• In a variation of camera assembly 210, a portion of front housing 224, including first step region 242 and second step region 244, as well as lens unit receptacle 230 can be made of injection-molded plastic or the like. In such an example, spring flanges 294 can be made of metal, such as stainless steel or the like, as described above with respect to the FIGS. 14-17, and can be affixed with the remaining portions of front housing 228. In such an example, spring flanges 294 can be coupled with other adjacent portions of front housing 228 by over molding, the use of meltable tabs included within the plastic portion of front housing 228 that engage with corresponding holes in spring flanges 294, or using mechanical fasteners or adhesives.
  • In yet another embodiment, shown in FIGS. 19-24, a camera assembly 310 may include a rear housing 324 and a front housing 328 enclosing and supporting a PCB 320 including a light sensor 322 in a light sensor assembly 318. As discussed above with respect to the various embodiments of FIGS. 1-18, the front housing 328 may include a lens holder 330 that can receive a lens unit 312 therein for focusing an image on light sensor 322. PCB 320 can transmit a signal including the image data collected by light sensor 322 via connector 332, which may extend through a connector aperture 341 in rear housing 324 for direct connection with, for example, an adaptor similar to the adaptors 134 and 234 discussed above, but configured to couple directly with connector 332 without a receptacle or other feature projecting from rear housing 324. Connector 340 includes electrically conductive fingers 343 that make contact with rear housing 324 when assembled to provide improved camera signal integrity when in electrical communication with the video display device.
  • In the variation of camera assembly shown in FIGS. 19-24, front housing 324 includes an outer flange 353 defining the entire outer periphery thereof. The periphery defined by flange 353 is large enough to receive rear housing 324 within flange 353 such that flange 353 surrounds a portion of rear housing 324, as shown in the cross-sectional view of FIG. 24. In this arrangement, outer flanges 326 are integral with and extend outwardly from front housing 328, rather than rear housing 324, as in other embodiments discussed herein.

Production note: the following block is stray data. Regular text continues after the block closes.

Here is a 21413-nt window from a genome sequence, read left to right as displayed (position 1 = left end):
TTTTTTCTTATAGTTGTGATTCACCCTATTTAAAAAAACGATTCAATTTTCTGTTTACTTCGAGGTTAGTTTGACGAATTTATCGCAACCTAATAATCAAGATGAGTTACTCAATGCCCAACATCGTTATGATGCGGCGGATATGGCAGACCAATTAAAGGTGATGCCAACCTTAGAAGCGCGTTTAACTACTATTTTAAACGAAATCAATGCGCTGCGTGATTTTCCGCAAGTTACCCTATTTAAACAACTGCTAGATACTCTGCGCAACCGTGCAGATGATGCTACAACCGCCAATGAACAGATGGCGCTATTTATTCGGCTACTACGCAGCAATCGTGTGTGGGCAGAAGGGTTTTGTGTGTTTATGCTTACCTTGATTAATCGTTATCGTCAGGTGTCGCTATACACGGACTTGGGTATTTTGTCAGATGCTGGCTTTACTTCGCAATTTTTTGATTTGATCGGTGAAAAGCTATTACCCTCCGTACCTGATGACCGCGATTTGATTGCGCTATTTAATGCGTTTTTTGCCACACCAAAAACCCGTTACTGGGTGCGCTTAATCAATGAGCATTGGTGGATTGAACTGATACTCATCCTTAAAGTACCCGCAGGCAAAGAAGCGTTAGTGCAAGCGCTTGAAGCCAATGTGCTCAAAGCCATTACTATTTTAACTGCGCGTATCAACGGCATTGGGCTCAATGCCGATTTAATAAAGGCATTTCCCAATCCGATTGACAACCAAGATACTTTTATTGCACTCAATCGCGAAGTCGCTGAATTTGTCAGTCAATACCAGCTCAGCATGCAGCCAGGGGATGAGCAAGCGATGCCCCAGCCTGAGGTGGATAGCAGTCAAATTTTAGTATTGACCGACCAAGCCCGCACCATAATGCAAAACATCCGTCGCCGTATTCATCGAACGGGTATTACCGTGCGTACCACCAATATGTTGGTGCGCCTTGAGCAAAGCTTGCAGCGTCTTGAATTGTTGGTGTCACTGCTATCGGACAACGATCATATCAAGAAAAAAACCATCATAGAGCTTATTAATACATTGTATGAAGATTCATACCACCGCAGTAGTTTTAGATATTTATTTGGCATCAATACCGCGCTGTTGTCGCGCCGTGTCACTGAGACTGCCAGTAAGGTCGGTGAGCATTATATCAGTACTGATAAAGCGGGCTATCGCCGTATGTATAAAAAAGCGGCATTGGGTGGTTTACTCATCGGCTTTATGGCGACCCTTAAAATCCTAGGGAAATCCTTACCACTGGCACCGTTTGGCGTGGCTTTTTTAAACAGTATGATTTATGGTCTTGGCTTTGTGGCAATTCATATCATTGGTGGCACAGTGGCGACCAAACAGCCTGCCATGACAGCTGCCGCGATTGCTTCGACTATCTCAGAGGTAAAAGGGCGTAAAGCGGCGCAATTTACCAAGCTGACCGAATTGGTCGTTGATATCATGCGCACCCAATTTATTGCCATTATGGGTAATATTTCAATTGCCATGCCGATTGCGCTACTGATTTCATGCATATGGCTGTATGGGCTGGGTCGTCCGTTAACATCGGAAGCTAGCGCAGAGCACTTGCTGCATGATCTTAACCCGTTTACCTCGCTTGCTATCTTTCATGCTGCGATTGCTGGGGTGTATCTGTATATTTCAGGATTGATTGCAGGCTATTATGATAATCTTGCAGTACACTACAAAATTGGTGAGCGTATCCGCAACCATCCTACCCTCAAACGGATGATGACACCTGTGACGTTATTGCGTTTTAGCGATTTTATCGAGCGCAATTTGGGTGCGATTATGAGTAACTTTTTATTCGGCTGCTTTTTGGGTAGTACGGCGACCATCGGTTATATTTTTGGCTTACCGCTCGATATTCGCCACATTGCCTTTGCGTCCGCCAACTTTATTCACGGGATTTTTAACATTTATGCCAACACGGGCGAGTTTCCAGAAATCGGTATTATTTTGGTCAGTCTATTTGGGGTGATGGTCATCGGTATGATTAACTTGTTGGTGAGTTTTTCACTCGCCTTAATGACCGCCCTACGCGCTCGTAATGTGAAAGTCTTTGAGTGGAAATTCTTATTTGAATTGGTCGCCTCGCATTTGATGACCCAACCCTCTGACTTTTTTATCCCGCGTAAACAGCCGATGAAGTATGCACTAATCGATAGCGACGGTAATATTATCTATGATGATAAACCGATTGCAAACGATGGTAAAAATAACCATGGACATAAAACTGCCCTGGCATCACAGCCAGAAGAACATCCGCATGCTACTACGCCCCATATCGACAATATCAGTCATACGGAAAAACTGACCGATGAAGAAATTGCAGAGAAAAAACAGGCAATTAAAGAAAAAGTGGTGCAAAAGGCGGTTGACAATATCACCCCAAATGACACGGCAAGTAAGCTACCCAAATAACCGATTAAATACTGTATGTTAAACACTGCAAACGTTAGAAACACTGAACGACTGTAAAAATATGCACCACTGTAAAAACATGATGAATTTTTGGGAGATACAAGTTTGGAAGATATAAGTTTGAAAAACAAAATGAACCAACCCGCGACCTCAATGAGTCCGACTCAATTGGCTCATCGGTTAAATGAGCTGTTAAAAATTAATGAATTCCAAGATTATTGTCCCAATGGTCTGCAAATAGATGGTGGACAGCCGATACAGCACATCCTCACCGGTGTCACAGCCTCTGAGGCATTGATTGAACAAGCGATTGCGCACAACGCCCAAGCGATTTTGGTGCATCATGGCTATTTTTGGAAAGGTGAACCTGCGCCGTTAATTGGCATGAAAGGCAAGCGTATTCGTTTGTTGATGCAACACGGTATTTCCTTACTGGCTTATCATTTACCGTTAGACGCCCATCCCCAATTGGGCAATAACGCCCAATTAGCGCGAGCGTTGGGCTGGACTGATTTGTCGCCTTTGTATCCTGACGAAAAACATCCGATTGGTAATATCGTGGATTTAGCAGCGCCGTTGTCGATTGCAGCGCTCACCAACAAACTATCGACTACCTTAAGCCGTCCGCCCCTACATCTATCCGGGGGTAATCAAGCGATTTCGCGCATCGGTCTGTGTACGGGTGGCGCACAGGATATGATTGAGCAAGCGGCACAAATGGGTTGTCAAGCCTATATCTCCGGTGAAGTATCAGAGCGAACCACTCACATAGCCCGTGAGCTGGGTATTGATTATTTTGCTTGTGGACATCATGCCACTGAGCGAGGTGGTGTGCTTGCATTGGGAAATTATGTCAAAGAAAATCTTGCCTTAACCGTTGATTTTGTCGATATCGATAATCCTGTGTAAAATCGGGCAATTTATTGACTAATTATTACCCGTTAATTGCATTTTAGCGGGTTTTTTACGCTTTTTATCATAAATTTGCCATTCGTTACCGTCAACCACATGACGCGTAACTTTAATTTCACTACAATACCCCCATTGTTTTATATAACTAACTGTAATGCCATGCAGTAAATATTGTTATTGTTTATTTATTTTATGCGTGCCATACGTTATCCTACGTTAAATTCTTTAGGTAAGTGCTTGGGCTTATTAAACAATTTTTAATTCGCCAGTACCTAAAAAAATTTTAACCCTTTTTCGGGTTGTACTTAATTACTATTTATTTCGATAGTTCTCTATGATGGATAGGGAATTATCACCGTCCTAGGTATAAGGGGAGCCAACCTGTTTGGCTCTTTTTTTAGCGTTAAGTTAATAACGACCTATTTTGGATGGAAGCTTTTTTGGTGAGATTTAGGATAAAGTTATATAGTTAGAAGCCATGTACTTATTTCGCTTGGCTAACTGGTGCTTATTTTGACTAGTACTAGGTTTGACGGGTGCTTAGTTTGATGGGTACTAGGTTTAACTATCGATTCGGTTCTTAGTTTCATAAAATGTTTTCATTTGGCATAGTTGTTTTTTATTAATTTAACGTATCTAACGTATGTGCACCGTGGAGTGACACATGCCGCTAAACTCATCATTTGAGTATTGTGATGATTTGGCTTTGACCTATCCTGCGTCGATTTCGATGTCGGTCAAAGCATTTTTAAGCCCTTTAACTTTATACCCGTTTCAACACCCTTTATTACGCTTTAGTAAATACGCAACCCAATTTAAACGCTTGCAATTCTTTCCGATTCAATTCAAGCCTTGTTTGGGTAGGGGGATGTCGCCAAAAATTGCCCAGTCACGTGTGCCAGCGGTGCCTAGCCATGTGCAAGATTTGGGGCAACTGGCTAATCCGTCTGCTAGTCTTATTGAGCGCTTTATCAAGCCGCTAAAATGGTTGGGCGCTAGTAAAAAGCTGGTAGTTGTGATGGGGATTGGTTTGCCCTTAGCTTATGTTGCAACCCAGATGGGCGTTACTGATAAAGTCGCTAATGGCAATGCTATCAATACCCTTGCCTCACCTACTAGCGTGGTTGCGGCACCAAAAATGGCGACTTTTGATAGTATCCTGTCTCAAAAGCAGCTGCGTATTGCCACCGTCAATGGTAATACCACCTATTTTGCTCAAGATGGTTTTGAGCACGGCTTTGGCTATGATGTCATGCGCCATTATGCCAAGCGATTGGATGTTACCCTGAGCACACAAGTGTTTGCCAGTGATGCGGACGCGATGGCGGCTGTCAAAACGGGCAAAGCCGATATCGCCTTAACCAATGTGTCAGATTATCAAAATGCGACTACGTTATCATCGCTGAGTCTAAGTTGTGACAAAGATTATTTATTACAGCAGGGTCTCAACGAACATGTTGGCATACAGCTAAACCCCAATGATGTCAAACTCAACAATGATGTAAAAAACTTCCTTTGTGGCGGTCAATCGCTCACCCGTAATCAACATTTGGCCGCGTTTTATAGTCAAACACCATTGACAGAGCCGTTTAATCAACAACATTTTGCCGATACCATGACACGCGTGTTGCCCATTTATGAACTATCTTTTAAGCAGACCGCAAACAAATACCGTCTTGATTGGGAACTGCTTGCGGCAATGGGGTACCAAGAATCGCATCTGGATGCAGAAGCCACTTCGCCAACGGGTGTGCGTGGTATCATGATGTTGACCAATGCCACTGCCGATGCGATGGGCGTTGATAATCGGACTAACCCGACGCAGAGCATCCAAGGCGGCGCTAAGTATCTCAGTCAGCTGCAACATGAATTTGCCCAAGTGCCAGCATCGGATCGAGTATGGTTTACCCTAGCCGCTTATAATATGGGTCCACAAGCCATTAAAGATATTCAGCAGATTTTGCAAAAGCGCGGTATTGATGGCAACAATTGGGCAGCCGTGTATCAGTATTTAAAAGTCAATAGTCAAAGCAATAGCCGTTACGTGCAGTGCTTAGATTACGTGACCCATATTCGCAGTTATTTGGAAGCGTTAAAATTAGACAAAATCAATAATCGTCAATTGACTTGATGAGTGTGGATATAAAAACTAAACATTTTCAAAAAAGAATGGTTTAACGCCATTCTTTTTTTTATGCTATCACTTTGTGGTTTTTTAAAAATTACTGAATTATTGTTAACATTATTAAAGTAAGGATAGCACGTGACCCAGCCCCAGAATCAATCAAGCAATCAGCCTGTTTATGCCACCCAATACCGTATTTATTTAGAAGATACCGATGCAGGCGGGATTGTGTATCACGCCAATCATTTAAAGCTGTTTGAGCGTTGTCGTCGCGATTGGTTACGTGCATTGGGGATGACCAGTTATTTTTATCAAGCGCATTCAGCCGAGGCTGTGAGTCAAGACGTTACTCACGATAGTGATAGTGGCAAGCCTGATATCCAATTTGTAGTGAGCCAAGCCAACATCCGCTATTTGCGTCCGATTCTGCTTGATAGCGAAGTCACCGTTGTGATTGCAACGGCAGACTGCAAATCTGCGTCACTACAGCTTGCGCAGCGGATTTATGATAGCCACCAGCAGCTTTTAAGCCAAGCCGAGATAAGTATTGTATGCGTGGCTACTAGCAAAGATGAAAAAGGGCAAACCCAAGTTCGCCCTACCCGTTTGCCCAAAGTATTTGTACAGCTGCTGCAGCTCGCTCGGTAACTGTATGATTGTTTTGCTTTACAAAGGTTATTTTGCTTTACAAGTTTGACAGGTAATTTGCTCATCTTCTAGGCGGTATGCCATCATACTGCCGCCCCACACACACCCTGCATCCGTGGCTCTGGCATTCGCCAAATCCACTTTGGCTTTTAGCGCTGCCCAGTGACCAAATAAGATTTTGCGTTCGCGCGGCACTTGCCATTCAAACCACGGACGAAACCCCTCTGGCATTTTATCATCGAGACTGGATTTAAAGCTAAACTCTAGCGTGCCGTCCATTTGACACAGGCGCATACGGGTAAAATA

• Front housing 328 defines a plurality of first stepped portions 342 along various locations thereof, such portions 342 being separated and partially surrounded by second stepped portion 344, lens unit receptacle 330 being included within second stepped portion. As can be seen from the exploded view of FIG. 23, a plurality of respective threaded holes 358 extend through front housing 328 within first stepped portion. These threaded holes 358 align with through holes 360 in rear housing 324 such that screws 359 can be used to couple rear housing 324 and front housing 328 together. Through holes 360 are positioned along rear housing 324 within respective bosses 363 that align with first stepped portions 342 in front housing 328. PCB 320 also includes a set of through holes 362 that align with through holes 360 and threaded holes 358 such that screws 359 can extend through holes 360 when coupling rear housing 324 with front housing 328 so as to generally secure PCB 320 within the assembled rear housing 324 and front housing 328. I this manner, PCB 320 is captured between respective pairs of a first stepped region 342 and a corresponding boss 363 to maintain a fore-aft positioning of PCB 320 within the assembled rear housing 324 and front housing 328.
  • As can further be seen in FIG. 24, the overlapping nature of flange 353 with rear housing 324 can compensate for variations in the overall thickness of the light sensor assembly 318, which can, for example, be influenced by variations in the thickness of PCB 320, or tolerance stack-up among the various features (e.g. first stepped portions 342 and bosses 363) of rear housing 324 and front housing 328. In this manner, such variations may be accounted for by allowing for at least some overlap between flange 353 and rear housing 324 throughout a range of variations in the structure of such features. In this manner, rear housing 324 and front housing 328 may not contact each other when coupled together, PCB 320 spacing apart such features, and the outer periphery of PCB 320 being in close contact with front housing 328 and rear housing 324 to effectively close the assembly 318. In an embodiment, various materials, including O-rings, adhesive, dope, caulk, or the like may be applied or otherwise assembled around the interface between rear housing 324, PCB 320, and front housing 328 to at least partially seal the interior of assembly 318 from various contaminants such as moisture, dust or the like, with other interfaces being similarly sealed to a desired degree.